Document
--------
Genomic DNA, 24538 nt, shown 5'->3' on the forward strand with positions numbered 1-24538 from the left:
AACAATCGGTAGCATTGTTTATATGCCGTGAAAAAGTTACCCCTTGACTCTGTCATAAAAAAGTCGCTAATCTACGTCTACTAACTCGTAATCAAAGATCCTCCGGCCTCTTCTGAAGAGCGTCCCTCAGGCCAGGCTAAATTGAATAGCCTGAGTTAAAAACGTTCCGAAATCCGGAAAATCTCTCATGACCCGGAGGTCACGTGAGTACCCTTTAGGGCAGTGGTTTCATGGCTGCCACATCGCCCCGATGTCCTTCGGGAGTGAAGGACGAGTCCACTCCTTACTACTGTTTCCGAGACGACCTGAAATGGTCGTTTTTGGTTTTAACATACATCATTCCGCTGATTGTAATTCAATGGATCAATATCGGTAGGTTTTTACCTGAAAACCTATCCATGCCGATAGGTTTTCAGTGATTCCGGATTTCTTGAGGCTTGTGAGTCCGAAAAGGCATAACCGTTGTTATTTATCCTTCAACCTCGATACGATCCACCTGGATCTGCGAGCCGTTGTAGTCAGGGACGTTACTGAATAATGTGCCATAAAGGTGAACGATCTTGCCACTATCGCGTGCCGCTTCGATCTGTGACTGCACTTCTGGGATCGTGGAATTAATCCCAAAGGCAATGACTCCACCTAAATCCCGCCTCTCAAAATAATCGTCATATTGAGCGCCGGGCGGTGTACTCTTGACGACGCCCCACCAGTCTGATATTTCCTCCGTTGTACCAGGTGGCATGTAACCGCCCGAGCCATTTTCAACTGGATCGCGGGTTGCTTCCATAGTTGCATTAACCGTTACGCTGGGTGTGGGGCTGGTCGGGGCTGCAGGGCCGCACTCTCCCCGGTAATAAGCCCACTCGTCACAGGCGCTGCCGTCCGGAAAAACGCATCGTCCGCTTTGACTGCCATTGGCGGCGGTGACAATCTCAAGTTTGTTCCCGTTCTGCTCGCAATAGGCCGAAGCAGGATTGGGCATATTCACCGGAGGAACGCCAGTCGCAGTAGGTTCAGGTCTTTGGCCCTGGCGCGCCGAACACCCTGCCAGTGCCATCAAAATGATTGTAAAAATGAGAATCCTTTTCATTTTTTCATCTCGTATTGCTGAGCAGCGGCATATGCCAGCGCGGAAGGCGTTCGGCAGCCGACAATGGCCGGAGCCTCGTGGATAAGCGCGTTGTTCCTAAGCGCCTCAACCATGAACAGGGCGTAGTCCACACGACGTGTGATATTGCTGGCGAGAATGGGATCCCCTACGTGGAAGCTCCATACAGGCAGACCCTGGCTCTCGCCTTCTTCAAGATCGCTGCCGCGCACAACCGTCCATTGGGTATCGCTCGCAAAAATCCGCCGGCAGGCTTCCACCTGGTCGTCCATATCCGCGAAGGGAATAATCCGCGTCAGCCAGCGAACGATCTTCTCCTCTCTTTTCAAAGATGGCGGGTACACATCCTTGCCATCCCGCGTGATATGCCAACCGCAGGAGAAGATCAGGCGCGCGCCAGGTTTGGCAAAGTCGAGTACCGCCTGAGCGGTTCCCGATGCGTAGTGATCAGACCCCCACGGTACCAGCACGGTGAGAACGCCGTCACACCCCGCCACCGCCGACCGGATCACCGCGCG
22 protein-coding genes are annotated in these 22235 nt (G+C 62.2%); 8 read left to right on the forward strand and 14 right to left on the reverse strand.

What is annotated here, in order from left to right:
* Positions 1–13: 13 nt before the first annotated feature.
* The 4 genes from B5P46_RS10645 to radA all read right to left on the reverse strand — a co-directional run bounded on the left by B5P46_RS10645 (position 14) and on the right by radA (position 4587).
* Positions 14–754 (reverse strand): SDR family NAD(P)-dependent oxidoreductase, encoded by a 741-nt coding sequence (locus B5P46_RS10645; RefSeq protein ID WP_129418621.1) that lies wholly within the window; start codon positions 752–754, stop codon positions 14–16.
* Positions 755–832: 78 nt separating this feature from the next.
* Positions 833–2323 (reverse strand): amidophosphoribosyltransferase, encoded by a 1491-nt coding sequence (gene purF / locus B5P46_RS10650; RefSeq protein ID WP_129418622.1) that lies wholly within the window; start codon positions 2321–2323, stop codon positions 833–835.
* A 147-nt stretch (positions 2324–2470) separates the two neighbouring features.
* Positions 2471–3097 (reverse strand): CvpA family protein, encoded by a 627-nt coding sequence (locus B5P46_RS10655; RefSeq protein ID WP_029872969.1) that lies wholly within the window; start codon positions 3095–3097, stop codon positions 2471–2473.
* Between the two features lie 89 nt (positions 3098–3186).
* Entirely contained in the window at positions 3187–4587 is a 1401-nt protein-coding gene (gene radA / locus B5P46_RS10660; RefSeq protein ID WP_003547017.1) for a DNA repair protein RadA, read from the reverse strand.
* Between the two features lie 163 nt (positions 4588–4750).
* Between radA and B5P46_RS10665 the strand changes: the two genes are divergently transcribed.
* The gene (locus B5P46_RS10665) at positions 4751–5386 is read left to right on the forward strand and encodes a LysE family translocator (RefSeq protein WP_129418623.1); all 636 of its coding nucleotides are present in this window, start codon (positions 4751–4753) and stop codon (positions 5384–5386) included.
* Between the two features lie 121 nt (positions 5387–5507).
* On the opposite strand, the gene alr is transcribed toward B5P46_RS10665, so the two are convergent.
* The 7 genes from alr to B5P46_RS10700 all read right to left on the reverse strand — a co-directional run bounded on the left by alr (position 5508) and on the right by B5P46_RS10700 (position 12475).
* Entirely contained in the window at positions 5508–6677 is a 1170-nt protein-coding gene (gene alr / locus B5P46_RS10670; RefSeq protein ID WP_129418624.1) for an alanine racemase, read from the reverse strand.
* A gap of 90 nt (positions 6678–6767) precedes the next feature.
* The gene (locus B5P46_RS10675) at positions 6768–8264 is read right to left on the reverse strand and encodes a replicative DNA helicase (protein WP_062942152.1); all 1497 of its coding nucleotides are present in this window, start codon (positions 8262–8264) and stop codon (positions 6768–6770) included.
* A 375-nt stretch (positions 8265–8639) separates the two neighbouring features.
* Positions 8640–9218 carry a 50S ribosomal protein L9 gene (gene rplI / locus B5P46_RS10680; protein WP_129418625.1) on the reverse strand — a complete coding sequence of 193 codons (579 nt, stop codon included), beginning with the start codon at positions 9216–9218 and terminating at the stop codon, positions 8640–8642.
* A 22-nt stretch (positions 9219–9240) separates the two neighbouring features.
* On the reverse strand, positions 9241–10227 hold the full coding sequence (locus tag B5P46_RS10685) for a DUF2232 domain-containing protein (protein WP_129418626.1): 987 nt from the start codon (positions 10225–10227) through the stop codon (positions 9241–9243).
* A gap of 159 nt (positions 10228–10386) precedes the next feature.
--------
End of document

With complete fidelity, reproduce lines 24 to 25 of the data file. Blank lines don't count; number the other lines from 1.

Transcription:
* Positions 8640–9218 carry a 50S ribosomal protein L9 gene (gene rplI / locus B5P46_RS10680; protein WP_129418625.1) on the reverse strand — a complete coding sequence of 193 codons (579 nt, stop codon included), beginning with the start codon at positions 9216–9218 and terminating at the stop codon, positions 8640–8642.
* A 22-nt stretch (positions 9219–9240) separates the two neighbouring features.